HSF C/W MP @ 5V Weight (g) 5V Sound (dBA @ 1m)
Noctua NH-U12/Coolink U8-120-1600 w/ Nexus 120mm 0.32 800 16
Scythe Mine w/ stock fan 0.44 560 16
Noctua NH-U9/Coolink U8-92-1900 w/ Nexus 92mm 0.46 650 16
Thermalright HR-01 w/ Nexus 120 mm fan 0.28 525 17
Scythe Ninja w/ Nexus 120mm fan 0.29 665 17
Thermalright Ultra-120 w/ Nexus 120mm fan 0.29 745 17
Scythe Infinity w/ stock or Nexus 120 fan: Wide 0.29 960 17
Scythe Mine w/ Nexus 120mm fan 0.37 560 17
Scythe Infinity w/ stock or Nexus 120 fan: Narrow 0.37 960 17
Arctic Cooling Alpine 64 w/ Stock fan 0.42 486 17
Thermalright XP-120 w/ Nexus 120 fan 0.47 370 17
Noctua NH-U9/Coolink U8-92-1900 w/ stock fan 0.35 650 18
CoolerMaster Hyper 48 w/Stock Fan 0.53 864 18
APack ZeroTherm BTF90 (Copper) w/ Stock fan 0.26 678 19
APack ZeroTherm BTF80 (Aluminum) w/ Stock fan 0.28 458 19

I haven't seen anything about the actual energy consumption of the E6700 at full bore (i.e., when CPUBurn is running). Assuming the highly unlikely value of 100w for that and plugging that back into the thermal resistance equation gives a *C/W cuttoff of 0.4 instead of 0.6. That change drops the following heatsinks off the list:

Arctic Cooling Alpine 64 w/ Stock fan
Scythe Mine w/ stock fan
Noctua NH-U9 / Coolink U8-92-1900 w/ Nexus 92mm
Thermalright XP-120 w/ Nexus 120 fan
CoolerMaster Hyper 48 w/Stock Fan

Assuming the difference between 16 and 19 dBA outside a case is negligible and that the next most important thing to sort on is thermal resistance, that gives the following list:

HSF *C/W MP @ 5v
APack ZeroTherm BTF90 (Copper) w/ Stock fan 0.26
Thermalright HR-01 w/ Nexus 120 mm fan 0.28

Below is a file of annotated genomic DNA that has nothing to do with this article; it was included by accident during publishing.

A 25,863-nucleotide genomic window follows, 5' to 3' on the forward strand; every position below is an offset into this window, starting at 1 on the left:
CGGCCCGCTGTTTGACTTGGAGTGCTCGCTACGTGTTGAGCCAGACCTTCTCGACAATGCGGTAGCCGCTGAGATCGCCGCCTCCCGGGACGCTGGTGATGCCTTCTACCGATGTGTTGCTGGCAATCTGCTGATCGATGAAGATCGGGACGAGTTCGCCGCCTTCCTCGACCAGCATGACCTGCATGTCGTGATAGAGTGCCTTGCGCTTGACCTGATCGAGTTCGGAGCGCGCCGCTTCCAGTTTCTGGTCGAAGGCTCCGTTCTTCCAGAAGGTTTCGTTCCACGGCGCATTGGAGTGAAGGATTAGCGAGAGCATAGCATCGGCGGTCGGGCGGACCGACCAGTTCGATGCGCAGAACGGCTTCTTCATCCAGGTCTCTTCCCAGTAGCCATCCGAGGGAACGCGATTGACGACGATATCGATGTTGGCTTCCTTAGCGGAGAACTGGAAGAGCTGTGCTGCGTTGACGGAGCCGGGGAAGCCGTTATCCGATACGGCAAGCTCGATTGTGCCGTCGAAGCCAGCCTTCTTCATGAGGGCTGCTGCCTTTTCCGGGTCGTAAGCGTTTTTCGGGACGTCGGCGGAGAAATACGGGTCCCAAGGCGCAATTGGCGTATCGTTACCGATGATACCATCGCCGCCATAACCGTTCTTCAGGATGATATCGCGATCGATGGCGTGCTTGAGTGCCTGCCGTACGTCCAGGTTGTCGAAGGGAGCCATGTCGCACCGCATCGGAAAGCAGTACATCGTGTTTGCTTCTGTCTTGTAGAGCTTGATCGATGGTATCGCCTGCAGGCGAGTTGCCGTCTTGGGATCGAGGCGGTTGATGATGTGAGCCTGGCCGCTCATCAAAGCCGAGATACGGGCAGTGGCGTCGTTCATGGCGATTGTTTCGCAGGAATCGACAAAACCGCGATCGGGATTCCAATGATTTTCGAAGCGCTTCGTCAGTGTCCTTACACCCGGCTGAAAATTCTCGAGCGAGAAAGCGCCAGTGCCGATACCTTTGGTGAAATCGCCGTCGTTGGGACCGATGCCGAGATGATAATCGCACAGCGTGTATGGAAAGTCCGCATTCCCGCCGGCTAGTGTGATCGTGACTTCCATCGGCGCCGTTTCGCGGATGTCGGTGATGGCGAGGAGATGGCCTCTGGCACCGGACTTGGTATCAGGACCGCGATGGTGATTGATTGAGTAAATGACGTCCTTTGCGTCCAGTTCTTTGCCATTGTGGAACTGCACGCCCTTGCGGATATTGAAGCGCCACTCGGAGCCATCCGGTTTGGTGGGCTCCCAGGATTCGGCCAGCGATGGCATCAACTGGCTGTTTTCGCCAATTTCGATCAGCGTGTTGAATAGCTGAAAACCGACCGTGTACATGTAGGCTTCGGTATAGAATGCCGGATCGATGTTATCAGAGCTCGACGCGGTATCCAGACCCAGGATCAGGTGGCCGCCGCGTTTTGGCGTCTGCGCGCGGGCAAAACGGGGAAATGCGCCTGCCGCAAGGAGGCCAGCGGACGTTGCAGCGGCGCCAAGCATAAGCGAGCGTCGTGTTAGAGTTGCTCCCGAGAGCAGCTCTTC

APack ZeroTherm BTF80 (Aluminum) w/ Stock fan 0.28
Scythe Ninja w/ Nexus 120mm fan 0.29
Thermalright Ultra-120 w/ Nexus 120mm fan 0.29
Scythe Infinity w/ stock or Nexus 120 fan: Wide 0.29
Noctua NH-U12 / Coolink U8-120-1600 w/ Nexus 120mm 0.32
Noctua NH-U9 / Coolink U8-92-1900 w/ stock fan 0.35
Scythe Mine w/ Nexus 120mm fan 0.37
Scythe Infinity w/ stock or Nexus 120 fan: Narrow 0.37

Sorting by weight gives:

HSF Weight (g)
APack ZeroTherm BTF80 (Aluminum) w/ Stock fan 458
Thermalright HR-01 w/ Nexus 120 mm fan 525
Scythe Mine w/ Nexus 120mm fan 560
Noctua NH-U9 / Coolink U8-92-1900 w/ stock fan 650
Scythe Ninja w/ Nexus 120mm fan 665
APack ZeroTherm BTF90 (Copper) w/ Stock fan 678
Thermalright Ultra-120 w/ Nexus 120mm fan 745
Noctua NH-U12 / Coolink U8-120-1600 w/ Nexus 120mm 800
Scythe Infinity w/ stock or Nexus 120 fan: Wide 960
Scythe Infinity w/ stock or Nexus 120 fan: Narrow 960

Now, I still have to determine qualitative factors that might change those rankings and figure out if those heatsinks will physically fit on P965 motherboards (and an Antec Solo case).

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PostPosted: Fri Oct 27, 2006 2:35 pm 
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I would deduct weight as a criteria. None of those heatsinks, even the heaviest ones, have had any real reports of issues from their weight.

In place of weight, I would add a couple of things:

Price.

And "flexible installation". Having a tower that can point in more than one direction is a very handy thing. Or, using you motherboard's socket orientation plus the heatsink installation instructions, eliminate any towers on your list that point in the wrong direction.

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PostPosted: Fri Oct 27, 2006 3:47 pm 
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Quote:
I would deduct weight as a criteria. None of those heatsinks, even the heaviest ones, have had any real reports of issues from their weight.


IMPO it's only a matter of time; the Infinity hasn't been out very long, so there's not really any large pool of long-use examples to draw statistically significant conclusions from. The stock retention mechanism for the Infinity is just too flimsy for 1kg+ of weight. And indeed the whole point of this thread is that with cooler-running CPU's now such mammoth heatsinks aren't neccesary to achieve adequate cooling. For peace of mind if nothing else I would consider weight one of the chief criteria.


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PostPosted: Sun Oct 29, 2006 1:31 pm